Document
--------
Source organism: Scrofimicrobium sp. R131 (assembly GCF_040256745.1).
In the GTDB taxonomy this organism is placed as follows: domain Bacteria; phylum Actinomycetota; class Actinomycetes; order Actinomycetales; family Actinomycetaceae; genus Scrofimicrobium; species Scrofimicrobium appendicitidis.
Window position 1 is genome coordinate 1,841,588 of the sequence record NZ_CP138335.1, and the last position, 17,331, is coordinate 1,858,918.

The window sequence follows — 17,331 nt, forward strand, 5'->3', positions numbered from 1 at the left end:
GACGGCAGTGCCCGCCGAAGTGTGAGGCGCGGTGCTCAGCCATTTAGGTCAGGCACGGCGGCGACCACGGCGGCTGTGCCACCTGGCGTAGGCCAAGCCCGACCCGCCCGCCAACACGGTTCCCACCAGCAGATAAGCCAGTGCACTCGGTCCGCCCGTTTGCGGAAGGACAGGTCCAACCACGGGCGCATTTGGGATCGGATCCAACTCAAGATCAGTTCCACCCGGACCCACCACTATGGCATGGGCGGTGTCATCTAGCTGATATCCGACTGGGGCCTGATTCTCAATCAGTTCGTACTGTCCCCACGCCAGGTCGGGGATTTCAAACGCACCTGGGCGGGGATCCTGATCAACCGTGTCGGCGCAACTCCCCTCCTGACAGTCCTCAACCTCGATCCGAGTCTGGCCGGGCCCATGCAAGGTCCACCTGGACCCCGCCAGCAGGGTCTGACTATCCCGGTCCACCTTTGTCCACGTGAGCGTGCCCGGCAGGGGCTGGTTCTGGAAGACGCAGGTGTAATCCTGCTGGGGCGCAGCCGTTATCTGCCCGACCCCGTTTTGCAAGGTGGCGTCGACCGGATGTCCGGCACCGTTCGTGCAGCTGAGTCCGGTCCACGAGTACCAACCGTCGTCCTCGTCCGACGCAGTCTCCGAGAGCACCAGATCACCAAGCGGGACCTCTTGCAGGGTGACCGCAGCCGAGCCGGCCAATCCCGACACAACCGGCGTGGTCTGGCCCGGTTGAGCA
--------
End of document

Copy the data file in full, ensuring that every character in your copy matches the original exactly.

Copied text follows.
Source organism: Scrofimicrobium sp. R131 (assembly GCF_040256745.1).
In the GTDB taxonomy this organism is placed as follows: domain Bacteria; phylum Actinomycetota; class Actinomycetes; order Actinomycetales; family Actinomycetaceae; genus Scrofimicrobium; species Scrofimicrobium appendicitidis.
Window position 1 is genome coordinate 1,841,588 of the sequence record NZ_CP138335.1, and the last position, 17,331, is coordinate 1,858,918.

The window sequence follows — 17,331 nt, forward strand, 5'->3', positions numbered from 1 at the left end:
GACGGCAGTGCCCGCCGAAGTGTGAGGCGCGGTGCTCAGCCATTTAGGTCAGGCACGGCGGCGACCACGGCGGCTGTGCCACCTGGCGTAGGCCAAGCCCGACCCGCCCGCCAACACGGTTCCCACCAGCAGATAAGCCAGTGCACTCGGTCCGCCCGTTTGCGGAAGGACAGGTCCAACCACGGGCGCATTTGGGATCGGATCCAACTCAAGATCAGTTCCACCCGGACCCACCACTATGGCATGGGCGGTGTCATCTAGCTGATATCCGACTGGGGCCTGATTCTCAATCAGTTCGTACTGTCCCCACGCCAGGTCGGGGATTTCAAACGCACCTGGGCGGGGATCCTGATCAACCGTGTCGGCGCAACTCCCCTCCTGACAGTCCTCAACCTCGATCCGAGTCTGGCCGGGCCCATGCAAGGTCCACCTGGACCCCGCCAGCAGGGTCTGACTATCCCGGTCCACCTTTGTCCACGTGAGCGTGCCCGGCAGGGGCTGGTTCTGGAAGACGCAGGTGTAATCCTGCTGGGGCGCAGCCGTTATCTGCCCGACCCCGTTTTGCAAGGTGGCGTCGACCGGATGTCCGGCACCGTTCGTGCAGCTGAGTCCGGTCCACGAGTACCAACCGTCGTCCTCGTCCGACGCAGTCTCCGAGAGCACCAGATCACCAAGCGGGACCTCTTGCAGGGTGACCGCAGCCGAGCCGGCCAATCCCGACACAACCGGCGTGGTCTGGCCCGGTTGAGCA